FIG. 3 shows that the virtual universe client also includes a real-world event notification tool 49 that notifies residents that are on-line in a virtual universe of real-world events. As used herein, a real-world event is something that is happening or regarded as happening in the real-world that could be local or global to the resident. Examples of real-world events may include news reports of current events that are occurring in the real-world, weather reports, emergency notifications and events occurring at the resident's computer such as processor temperature indications, computer memory usage, central processing unit usage, detection of spyware or viruses, emails, instant messages, reminders, phone calls, etc. Those skilled in the art will recognize that these examples are non-exhaustive of the many possibilities of real-world events that can be brought to the attention of a resident.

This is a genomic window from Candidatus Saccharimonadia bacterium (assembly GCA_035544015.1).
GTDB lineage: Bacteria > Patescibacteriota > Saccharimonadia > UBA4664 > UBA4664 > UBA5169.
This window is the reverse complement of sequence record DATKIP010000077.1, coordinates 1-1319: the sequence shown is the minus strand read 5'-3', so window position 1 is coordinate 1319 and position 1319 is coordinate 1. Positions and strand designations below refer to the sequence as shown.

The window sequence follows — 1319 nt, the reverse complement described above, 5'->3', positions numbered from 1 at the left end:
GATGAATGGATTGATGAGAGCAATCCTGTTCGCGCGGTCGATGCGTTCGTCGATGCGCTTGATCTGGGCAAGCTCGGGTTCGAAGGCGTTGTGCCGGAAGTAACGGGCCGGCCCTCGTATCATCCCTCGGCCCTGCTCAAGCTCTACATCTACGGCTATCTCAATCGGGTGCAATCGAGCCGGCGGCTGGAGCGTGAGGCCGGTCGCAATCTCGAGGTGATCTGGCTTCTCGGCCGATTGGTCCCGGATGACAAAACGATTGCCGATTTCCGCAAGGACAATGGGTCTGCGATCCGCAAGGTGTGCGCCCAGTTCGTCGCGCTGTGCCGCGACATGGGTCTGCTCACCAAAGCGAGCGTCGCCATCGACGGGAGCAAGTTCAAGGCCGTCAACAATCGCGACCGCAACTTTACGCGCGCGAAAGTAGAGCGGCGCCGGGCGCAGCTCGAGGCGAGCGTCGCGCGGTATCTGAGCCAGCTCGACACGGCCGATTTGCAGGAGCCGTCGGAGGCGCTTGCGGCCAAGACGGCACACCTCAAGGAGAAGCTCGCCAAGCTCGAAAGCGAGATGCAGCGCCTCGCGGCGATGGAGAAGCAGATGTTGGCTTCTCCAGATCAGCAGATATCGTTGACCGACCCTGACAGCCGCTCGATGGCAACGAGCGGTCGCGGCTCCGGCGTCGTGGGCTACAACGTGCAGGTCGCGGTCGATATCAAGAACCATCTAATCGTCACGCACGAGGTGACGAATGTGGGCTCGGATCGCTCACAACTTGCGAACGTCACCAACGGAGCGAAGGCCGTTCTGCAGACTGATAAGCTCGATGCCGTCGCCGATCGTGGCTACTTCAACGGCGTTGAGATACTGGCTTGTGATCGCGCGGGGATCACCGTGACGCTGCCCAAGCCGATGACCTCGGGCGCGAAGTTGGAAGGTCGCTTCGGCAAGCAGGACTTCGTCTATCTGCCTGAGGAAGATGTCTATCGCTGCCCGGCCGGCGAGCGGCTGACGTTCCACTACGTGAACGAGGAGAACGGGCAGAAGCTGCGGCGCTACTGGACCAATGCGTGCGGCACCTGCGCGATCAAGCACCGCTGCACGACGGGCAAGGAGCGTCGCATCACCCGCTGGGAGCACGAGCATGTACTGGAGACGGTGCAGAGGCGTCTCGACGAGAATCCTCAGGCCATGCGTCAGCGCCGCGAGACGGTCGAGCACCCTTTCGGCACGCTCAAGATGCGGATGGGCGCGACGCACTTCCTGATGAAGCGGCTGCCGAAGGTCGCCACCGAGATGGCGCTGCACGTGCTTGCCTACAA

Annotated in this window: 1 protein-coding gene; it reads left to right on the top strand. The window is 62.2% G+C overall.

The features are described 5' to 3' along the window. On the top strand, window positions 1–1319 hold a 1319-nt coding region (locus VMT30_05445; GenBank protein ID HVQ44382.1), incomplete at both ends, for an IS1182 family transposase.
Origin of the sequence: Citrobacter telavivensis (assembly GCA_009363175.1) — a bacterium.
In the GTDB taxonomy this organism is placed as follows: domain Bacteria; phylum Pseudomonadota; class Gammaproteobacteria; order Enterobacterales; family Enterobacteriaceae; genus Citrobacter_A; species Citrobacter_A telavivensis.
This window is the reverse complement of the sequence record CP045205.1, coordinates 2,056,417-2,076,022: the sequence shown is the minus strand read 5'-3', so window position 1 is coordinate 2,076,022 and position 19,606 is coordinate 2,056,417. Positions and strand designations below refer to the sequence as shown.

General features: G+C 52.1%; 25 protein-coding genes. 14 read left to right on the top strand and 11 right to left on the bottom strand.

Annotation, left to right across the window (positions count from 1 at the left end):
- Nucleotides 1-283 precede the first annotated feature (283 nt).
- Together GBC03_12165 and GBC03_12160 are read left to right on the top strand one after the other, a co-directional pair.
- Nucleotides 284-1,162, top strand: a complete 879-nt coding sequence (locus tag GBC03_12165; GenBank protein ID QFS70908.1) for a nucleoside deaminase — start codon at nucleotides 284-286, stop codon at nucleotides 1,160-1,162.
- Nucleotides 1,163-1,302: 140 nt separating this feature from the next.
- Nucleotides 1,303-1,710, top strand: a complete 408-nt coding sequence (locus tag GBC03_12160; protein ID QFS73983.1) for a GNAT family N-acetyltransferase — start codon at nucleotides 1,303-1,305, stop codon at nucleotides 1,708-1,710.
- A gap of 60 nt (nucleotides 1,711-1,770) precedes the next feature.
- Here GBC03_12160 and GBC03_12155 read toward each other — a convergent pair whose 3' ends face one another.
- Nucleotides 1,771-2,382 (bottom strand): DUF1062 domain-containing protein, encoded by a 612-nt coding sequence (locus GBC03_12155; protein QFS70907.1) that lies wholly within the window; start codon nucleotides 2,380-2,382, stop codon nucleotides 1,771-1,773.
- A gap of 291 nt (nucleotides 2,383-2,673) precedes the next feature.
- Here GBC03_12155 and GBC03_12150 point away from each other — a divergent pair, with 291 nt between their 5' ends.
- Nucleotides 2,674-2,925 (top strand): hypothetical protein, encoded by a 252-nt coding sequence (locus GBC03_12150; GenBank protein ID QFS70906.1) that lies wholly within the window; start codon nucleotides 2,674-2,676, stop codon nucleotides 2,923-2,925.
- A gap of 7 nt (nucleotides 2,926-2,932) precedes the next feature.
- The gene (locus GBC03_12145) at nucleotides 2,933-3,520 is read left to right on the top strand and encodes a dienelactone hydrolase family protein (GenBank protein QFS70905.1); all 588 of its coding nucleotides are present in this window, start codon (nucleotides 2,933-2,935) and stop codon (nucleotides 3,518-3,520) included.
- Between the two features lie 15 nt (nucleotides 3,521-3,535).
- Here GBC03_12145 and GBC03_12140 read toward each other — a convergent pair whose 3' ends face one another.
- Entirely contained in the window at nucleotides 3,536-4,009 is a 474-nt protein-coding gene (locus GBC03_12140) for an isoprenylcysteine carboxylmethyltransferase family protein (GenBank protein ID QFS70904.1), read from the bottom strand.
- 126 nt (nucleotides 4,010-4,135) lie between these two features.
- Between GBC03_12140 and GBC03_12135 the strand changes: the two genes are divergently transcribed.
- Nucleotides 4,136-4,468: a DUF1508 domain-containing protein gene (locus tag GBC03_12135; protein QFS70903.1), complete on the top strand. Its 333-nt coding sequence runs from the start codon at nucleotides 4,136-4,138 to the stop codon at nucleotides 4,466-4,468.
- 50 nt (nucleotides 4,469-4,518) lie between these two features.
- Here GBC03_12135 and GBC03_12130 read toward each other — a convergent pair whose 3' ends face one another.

The real-world event notification tool 49 utilizes a policy table that specifies various communication representations that correspond with real-world events. An event interpreter component associates a received indication of a real-world event to at least one of the communication representations. An event notification component notifies the residents that are on-line in the virtual universe of the real-world event in accordance with the representation specified by the policy table. Examples of possible forms of notification include providing residents with a teleport invitation that will bring the residents to a simulacrum of the real-world event within the virtual universe, placing the representation in an inventory of the resident that is associated with the virtual universe, changing the visual characteristics of the resident to a representation that is indicative of the real-world event and changing the visual characteristics of the landscape within the virtual universe to a representation that is indicative of the event.